The curve can be flattened using either mitigation or a suppression strategy, or sometimes a combination of both where a mitigation strategy is used countrywide and a suppression strategy is used in local hotspots. A mitigation strategy uses NPI not to interrupt transmission completely, but to slow it down. It does this by home-isolating mild cases, quarantining suspect cases and, their families and contacts, hospitalizing severe cases, using physical distancing, and possibly shutting educational institutions, and closing borders with some or all countries. The specificity of a circumstance determines the combination of mitigation measures deployed.
A suppression strategy attempts to retard infection spread by breaking the pathway between the virus and humans through lockdowns of communities, towns, districts or even a country, and ordering everyone, barring essential service workers, to stay home. This measure is in addition to all the measures used in a mitigative strategy.
Mitigation and suppression strategies and their limitations
|Hazard control method||Actions||Strategy||Limitations|
|Remove hazard||Washing hands, sanitizing surfaces||Mitigation, Suppression||
Limited in time & space. Person & surfaces can be re-contaminated, Other persons & surfaces not sanitized may carry infection
|Remove humans||Not possible||--|
|Enclose hazard||Isolate cases, quarantine suspected cases & persons they contacted||Mitigation, Suppression||
Limited in time & space. Other persons outside isolation/ quarantine may carry the infection
|Enclose humans||Personal protective equipment||Mitigation, Suppression||
Can be used only by health workers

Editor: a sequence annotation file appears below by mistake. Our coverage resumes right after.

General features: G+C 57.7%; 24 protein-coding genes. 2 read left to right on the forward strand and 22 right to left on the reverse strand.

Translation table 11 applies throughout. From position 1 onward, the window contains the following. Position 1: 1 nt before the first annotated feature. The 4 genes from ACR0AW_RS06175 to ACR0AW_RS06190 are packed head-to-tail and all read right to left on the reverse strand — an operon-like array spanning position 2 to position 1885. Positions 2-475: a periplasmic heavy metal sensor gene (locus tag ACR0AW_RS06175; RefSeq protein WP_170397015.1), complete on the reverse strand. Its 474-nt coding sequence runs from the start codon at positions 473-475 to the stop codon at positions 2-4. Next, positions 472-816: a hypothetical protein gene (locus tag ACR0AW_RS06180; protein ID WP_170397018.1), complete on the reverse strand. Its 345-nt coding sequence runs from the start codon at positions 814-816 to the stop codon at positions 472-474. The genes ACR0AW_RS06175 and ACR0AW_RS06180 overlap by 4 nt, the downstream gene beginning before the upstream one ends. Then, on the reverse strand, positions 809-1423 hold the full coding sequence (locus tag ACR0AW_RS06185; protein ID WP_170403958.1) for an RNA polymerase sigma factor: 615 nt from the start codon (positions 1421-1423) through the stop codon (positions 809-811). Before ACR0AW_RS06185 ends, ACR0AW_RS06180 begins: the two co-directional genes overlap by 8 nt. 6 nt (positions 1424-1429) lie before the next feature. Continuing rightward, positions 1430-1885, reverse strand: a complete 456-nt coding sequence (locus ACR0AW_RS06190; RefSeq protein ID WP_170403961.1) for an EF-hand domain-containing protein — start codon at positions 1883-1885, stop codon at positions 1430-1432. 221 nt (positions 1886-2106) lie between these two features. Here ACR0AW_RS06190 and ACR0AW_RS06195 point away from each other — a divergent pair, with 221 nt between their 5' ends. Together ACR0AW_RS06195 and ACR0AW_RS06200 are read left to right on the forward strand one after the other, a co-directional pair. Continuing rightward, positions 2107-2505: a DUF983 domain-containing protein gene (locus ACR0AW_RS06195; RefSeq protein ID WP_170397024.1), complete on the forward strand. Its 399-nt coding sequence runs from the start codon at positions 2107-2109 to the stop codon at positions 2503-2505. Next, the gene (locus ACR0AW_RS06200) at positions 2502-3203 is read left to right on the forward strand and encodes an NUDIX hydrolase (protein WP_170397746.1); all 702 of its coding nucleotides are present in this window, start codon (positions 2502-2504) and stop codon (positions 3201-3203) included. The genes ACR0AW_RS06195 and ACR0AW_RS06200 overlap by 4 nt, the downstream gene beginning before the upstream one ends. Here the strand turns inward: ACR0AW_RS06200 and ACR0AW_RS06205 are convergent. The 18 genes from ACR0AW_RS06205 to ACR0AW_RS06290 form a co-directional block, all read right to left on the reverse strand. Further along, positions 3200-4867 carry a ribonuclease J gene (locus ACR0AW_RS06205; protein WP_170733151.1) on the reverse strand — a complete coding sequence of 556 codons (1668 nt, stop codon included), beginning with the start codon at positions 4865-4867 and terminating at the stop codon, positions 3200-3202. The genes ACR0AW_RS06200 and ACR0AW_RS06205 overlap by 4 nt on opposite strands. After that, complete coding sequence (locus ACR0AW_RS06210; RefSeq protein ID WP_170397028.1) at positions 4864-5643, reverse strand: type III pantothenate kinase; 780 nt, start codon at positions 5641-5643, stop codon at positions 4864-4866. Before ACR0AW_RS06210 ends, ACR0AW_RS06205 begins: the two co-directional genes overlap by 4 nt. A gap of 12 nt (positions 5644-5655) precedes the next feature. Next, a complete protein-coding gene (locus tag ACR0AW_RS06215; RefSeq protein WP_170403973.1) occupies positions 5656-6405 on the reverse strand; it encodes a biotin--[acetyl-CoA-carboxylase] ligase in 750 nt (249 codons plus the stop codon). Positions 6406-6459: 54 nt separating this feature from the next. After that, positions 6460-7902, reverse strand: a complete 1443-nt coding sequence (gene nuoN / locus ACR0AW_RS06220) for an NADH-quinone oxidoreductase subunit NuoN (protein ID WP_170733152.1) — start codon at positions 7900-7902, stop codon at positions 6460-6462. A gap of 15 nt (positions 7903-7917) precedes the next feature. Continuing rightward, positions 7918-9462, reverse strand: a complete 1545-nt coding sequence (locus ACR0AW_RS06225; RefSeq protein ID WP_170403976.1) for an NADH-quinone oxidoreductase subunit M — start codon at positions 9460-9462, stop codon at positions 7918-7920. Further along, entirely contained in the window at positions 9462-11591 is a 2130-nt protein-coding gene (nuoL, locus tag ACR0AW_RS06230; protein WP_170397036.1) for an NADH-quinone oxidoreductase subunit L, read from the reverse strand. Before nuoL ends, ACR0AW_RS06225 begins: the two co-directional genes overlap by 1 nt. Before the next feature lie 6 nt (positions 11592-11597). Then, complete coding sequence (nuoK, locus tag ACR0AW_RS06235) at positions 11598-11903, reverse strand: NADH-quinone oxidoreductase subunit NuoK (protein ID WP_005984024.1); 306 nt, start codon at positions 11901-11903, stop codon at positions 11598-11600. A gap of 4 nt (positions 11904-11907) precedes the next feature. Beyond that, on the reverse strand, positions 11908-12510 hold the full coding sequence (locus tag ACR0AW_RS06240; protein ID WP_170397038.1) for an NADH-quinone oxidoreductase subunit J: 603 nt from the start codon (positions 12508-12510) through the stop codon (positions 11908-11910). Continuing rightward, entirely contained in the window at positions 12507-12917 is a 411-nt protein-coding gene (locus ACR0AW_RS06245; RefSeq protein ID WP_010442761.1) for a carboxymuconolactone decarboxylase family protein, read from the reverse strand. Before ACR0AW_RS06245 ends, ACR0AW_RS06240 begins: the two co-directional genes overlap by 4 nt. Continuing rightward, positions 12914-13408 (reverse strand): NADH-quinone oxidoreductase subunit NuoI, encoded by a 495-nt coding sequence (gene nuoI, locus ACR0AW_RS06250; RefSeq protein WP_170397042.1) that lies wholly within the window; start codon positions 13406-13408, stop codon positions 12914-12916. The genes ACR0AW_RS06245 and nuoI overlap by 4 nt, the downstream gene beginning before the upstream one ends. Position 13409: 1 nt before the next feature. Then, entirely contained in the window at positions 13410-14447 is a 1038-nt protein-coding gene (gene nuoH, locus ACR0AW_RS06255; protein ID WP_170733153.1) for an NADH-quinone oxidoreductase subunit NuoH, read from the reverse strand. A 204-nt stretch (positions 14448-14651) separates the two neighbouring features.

|Increase pathway length||Keep physical distance of 1-2 m between people, no physical contact||Mitigation, Suppression||
Everyone may not follow physical distancing or may not be able to do it they live & travel in crowded houses and transport
|Break pathway||Lockdown community/ cities/ districts/ country-- Everyone, except essential services workers are isolated at home||Suppression||
Social life and the economy will be impacted as supply chains of products & services are broken.
A mitigation strategy allows for the disease to spread in a controlled way in the population thereby allowing the population to gain ‘herd immunity,’ thus reducing the probability of a repeat disease outbreak. If the disease transmission is moderately high, and the number of cases exceeds the maximum capacity of health services, it may be stretched badly or even be overwhelmed.
By isolating everyone, a suppression strategy reduces disease transmission and caseload to low levels, allowing health services with limited capacity to cope. Since the population lacks immunity, the probability of a disease outbreak is high after lifting the lockdown; requiring repeated lockdowns till a vaccine is available or the virus weakens in time.
The Imperial College study illustrates this process for GB and USA (see figures and table below).
ICU beds required per 1 lakh population
|Close schools & universities||245|
|Case isolation + household quarantine||130|
|Case isolation + household quarantine + social distancing of >70 year-olds||90|
Case isolation + household quarantine + general social distancing
School & university closure + case isolation + general social distancing
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Mitigation strategy scenarios for GB indicating ICU bed requirement for various mitigation methods
GB has a surge capacity of 8 ICU beds per 1 lakh population. But the requirement for ICU beds for a mitigation strategy exceed GB’s ICU bed surge capacity by a factor of 10-35 times for different mitigation measures. However, GB’s ICU beds surge capacity can more or less meet the projected ICU bed demand if a suppression strategy is used, the downside being that these measures must be in place for 5 months and may have to be repeated subsequently.